Researchers have shown that an automated cancer diagnostic method, which pairs cutting-edge ultrasound techniques with artificial intelligence, can accurately diagnose thyroid cancer, of which there are more than 40,000 new cases every year.
The method — deemed high-definition microvasculature imaging, or HDMI — noninvasively captures images of the tiny vessels within tumors and, based on the vessel features, automatically classifies the masses. Researchers at the Mayo Clinic College of Medicine and Science, who developed the technique, tested it on 92 patients with thyroid tumors, finding that the method could distinguish if the growths were cancerous with 89% accuracy. In a study published in the journal Cancers, the authors suggest that HDMI could potentially resolve a long-standing diagnostic challenge of assessing thyroid tumors in the clinic.
Researchers have shown that the addition of chemicals called contrast agents, which are easily visualized and routinely used in other medical imaging procedures, allows ultrasound to reveal the details of tumor microvasculature, but these substances must be injected into patients and sometimes elicit unfavorable side effects.
While newer ultrasound techniques can produce clearer images of nodules, physicians must ultimately assess them subjectively.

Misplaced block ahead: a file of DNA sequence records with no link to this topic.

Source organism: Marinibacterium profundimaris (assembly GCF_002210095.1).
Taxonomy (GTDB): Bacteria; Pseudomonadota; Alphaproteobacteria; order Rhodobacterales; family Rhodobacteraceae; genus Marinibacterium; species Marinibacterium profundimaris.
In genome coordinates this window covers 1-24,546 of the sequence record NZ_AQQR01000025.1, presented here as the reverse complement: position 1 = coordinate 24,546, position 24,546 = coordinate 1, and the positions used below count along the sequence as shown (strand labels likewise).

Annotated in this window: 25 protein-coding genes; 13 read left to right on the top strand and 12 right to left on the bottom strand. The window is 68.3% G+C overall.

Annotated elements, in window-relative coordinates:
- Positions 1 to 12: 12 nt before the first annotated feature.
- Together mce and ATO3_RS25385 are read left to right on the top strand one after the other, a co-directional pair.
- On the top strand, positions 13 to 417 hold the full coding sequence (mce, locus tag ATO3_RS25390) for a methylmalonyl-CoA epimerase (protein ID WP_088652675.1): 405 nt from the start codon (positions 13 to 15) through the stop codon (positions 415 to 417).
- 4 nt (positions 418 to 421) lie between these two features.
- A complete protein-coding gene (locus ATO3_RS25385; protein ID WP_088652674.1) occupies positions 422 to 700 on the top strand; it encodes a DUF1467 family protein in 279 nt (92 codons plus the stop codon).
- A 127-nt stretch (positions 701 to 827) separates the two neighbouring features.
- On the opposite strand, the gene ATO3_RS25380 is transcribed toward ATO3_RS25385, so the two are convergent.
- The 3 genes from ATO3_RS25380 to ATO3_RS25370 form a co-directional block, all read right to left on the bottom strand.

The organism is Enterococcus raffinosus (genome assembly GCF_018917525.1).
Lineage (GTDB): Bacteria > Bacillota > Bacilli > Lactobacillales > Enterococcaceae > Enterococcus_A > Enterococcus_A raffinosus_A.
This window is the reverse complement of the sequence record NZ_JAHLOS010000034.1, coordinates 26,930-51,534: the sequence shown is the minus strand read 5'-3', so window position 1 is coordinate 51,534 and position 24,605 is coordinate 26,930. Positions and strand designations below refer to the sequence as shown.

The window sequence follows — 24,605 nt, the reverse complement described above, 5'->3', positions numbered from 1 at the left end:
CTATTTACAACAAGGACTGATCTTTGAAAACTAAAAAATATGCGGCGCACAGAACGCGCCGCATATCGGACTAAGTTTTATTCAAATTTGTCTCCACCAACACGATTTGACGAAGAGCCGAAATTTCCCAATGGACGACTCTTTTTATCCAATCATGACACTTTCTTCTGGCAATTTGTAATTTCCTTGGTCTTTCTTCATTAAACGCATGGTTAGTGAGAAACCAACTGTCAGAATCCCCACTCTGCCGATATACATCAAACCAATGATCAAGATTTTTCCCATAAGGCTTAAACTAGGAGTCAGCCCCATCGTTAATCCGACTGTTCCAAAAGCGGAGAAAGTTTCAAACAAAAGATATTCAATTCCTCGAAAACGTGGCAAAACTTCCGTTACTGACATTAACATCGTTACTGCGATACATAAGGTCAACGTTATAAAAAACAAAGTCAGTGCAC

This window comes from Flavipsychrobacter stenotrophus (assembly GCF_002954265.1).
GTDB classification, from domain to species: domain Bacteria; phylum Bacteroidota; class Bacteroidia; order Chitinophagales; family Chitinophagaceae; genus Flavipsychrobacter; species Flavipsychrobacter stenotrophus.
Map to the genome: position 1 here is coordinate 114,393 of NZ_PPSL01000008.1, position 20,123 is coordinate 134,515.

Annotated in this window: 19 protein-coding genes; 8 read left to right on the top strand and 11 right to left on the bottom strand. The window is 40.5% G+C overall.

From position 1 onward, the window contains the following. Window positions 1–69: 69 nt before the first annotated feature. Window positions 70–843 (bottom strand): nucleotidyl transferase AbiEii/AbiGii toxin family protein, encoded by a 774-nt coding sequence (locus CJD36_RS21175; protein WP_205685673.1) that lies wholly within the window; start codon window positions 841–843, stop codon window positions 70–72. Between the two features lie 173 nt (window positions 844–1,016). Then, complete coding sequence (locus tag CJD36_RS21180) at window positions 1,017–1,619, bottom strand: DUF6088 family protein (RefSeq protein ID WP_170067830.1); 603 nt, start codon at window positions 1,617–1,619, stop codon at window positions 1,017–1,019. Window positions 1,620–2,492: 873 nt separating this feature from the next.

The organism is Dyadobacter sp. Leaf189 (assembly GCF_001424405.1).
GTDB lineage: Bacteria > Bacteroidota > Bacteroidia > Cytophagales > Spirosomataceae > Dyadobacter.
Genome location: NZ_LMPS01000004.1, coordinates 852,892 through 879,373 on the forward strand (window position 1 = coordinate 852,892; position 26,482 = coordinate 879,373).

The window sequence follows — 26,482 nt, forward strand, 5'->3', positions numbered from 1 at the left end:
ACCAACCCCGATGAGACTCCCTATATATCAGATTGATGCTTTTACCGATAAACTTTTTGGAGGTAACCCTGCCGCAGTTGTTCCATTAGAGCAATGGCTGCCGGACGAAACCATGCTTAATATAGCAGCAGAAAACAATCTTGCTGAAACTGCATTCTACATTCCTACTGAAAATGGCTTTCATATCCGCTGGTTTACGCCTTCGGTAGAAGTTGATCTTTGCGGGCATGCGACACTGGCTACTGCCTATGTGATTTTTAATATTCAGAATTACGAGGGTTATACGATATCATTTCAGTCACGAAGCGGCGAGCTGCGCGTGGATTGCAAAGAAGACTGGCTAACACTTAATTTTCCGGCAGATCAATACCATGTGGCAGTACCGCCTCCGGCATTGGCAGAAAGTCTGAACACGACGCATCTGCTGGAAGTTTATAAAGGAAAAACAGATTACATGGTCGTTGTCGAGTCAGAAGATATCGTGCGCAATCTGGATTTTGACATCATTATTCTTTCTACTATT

Along with colleague Mostafa Fatemi, a biomedical engineering professor at Mayo Clinic, Azra Alizad, M.D sought to develop a low-cost, noninvasive imaging solution that provides measurable results and minimizes errors. To accomplish the task, they developed HDMI, wherein a kind of artificial intelligence called machine learning evaluates high-resolution images of tumor microvasculature.
The technique has previously shown promise in reaching accurate conclusions for breast tumors. In the new study, the authors tested HDMI’s mettle in the thyroid by evaluating tumors in 92 patients.
The researchers took pictures of the tumors with HDMI and measured a dozen features related to the size and shape of the microvasculature in the images, including their density and number of branching points.
The patients in the study, with their physicians’ input, all elected to have their tumors biopsied to determine malignancy status. Those with tumors that the procedure indicated were cancerous then underwent surgery to have the masses removed.
To teach their machine learning algorithms how to judge if a feature pointed one way or another, the researchers provided them with 70% of their imaging data from the patient tumors, along with malignancy status, essentially allowing the algorithms to study with an answer key in hand.
Through trial and error, the algorithms built predictive models, which the authors of the study put to task, using them to determine the status of tumors imaged in the remaining 30% of the data.
HDMI’s classifications were accurate 89% of the time based on the clinical assessments of the biopsies and surgeries.